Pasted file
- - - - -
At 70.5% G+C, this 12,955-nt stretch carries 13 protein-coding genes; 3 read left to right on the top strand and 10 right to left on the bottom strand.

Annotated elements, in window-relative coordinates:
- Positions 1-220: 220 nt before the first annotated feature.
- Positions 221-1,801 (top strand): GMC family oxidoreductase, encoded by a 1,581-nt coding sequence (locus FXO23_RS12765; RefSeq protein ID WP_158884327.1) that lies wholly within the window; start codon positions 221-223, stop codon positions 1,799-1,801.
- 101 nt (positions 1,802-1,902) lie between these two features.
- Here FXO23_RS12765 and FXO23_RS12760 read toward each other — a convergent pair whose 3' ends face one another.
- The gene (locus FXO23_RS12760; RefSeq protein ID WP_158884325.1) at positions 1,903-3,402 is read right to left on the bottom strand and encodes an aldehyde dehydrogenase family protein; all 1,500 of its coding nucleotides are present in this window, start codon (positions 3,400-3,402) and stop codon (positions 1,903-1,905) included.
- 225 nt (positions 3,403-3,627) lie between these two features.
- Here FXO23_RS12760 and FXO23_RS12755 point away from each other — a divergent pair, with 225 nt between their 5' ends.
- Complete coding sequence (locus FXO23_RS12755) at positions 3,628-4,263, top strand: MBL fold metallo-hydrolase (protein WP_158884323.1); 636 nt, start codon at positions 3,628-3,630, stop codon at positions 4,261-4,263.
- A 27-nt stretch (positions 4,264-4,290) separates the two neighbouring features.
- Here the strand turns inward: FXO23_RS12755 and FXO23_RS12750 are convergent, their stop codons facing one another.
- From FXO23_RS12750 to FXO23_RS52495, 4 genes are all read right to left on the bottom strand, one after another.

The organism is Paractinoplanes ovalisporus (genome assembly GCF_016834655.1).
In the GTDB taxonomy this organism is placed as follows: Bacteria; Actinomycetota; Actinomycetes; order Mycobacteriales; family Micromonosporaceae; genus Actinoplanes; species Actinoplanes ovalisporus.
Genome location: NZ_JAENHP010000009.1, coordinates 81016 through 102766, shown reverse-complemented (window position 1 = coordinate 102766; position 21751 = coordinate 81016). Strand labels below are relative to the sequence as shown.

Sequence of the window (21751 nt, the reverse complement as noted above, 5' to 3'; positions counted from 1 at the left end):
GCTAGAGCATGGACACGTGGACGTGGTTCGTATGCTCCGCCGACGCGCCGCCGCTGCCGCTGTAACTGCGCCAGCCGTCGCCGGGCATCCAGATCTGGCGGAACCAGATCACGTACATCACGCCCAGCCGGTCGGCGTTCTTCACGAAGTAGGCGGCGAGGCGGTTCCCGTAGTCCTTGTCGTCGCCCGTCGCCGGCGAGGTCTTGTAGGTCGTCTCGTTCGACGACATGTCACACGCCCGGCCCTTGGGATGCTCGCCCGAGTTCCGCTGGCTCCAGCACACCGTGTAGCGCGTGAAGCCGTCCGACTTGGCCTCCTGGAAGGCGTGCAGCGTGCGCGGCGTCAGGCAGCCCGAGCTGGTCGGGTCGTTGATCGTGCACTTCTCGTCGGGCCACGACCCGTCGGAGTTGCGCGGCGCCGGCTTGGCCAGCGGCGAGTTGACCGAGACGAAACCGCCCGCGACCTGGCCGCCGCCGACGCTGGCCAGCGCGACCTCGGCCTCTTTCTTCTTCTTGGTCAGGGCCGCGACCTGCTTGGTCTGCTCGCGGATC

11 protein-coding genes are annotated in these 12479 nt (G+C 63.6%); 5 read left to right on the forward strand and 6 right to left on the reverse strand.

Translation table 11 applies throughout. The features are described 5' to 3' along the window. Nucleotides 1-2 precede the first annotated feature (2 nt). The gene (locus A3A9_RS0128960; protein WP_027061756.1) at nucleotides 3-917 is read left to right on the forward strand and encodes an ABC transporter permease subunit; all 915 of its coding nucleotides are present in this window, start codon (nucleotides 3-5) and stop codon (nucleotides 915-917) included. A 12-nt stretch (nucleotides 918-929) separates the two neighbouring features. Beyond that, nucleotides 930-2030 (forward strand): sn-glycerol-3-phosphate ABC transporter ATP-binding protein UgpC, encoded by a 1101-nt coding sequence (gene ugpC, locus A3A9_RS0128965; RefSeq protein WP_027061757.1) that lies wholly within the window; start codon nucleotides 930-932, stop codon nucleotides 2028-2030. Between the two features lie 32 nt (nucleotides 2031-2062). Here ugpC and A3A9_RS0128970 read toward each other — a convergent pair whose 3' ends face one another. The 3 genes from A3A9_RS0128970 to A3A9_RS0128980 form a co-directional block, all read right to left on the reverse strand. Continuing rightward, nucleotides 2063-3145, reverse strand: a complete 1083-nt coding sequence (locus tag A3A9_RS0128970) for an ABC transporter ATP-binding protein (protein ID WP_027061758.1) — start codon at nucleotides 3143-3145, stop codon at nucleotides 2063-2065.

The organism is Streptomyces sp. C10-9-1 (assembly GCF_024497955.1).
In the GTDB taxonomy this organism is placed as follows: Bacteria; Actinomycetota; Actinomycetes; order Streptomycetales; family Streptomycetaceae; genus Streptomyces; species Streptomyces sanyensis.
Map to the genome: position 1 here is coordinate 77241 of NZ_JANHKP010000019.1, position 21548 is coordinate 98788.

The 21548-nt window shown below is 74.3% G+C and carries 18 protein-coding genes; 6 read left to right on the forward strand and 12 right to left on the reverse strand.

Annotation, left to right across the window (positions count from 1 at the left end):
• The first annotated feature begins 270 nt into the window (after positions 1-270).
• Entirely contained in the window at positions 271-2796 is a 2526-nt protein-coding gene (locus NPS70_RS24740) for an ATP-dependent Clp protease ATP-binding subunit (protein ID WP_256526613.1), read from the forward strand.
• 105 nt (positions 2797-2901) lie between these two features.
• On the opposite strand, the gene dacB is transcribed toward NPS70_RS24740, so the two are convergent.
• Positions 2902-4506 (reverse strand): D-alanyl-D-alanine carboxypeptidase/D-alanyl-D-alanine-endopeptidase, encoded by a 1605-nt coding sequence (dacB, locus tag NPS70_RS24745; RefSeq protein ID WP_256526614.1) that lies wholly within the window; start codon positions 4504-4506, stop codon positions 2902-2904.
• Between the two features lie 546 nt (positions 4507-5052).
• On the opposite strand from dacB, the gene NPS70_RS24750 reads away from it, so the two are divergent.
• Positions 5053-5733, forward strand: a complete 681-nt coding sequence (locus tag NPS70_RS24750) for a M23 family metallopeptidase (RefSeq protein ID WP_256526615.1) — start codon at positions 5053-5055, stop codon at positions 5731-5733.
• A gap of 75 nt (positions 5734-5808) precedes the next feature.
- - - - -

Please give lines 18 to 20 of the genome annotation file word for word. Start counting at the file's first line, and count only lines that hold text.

GCTAGAGCATGGACACGTGGACGTGGTTCGTATGCTCCGCCGACGCGCCGCCGCTGCCGCTGTAACTGCGCCAGCCGTCGCCGGGCATCCAGATCTGGCGGAACCAGATCACGTACATCACGCCCAGCCGGTCGGCGTTCTTCACGAAGTAGGCGGCGAGGCGGTTCCCGTAGTCCTTGTCGTCGCCCGTCGCCGGCGAGGTCTTGTAGGTCGTCTCGTTCGACGACATGTCACACGCCCGGCCCTTGGGATGCTCGCCCGAGTTCCGCTGGCTCCAGCACACCGTGTAGCGCGTGAAGCCGTCCGACTTGGCCTCCTGGAAGGCGTGCAGCGTGCGCGGCGTCAGGCAGCCCGAGCTGGTCGGGTCGTTGATCGTGCACTTCTCGTCGGGCCACGACCCGTCGGAGTTGCGCGGCGCCGGCTTGGCCAGCGGCGAGTTGACCGAGACGAAACCGCCCGCGACCTGGCCGCCGCCGACGCTGGCCAGCGCGACCTCGGCCTCTTTCTTCTTCTTGGTCAGGGCCGCGACCTGCTTGGTCTGCTCGCGGATC

11 protein-coding genes are annotated in these 12479 nt (G+C 63.6%); 5 read left to right on the forward strand and 6 right to left on the reverse strand.

Translation table 11 applies throughout. The features are described 5' to 3' along the window. Nucleotides 1-2 precede the first annotated feature (2 nt). The gene (locus A3A9_RS0128960; protein WP_027061756.1) at nucleotides 3-917 is read left to right on the forward strand and encodes an ABC transporter permease subunit; all 915 of its coding nucleotides are present in this window, start codon (nucleotides 3-5) and stop codon (nucleotides 915-917) included. A 12-nt stretch (nucleotides 918-929) separates the two neighbouring features. Beyond that, nucleotides 930-2030 (forward strand): sn-glycerol-3-phosphate ABC transporter ATP-binding protein UgpC, encoded by a 1101-nt coding sequence (gene ugpC, locus A3A9_RS0128965; RefSeq protein WP_027061757.1) that lies wholly within the window; start codon nucleotides 930-932, stop codon nucleotides 2028-2030. Between the two features lie 32 nt (nucleotides 2031-2062). Here ugpC and A3A9_RS0128970 read toward each other — a convergent pair whose 3' ends face one another. The 3 genes from A3A9_RS0128970 to A3A9_RS0128980 form a co-directional block, all read right to left on the reverse strand. Continuing rightward, nucleotides 2063-3145, reverse strand: a complete 1083-nt coding sequence (locus tag A3A9_RS0128970) for an ABC transporter ATP-binding protein (protein ID WP_027061758.1) — start codon at nucleotides 3143-3145, stop codon at nucleotides 2063-2065.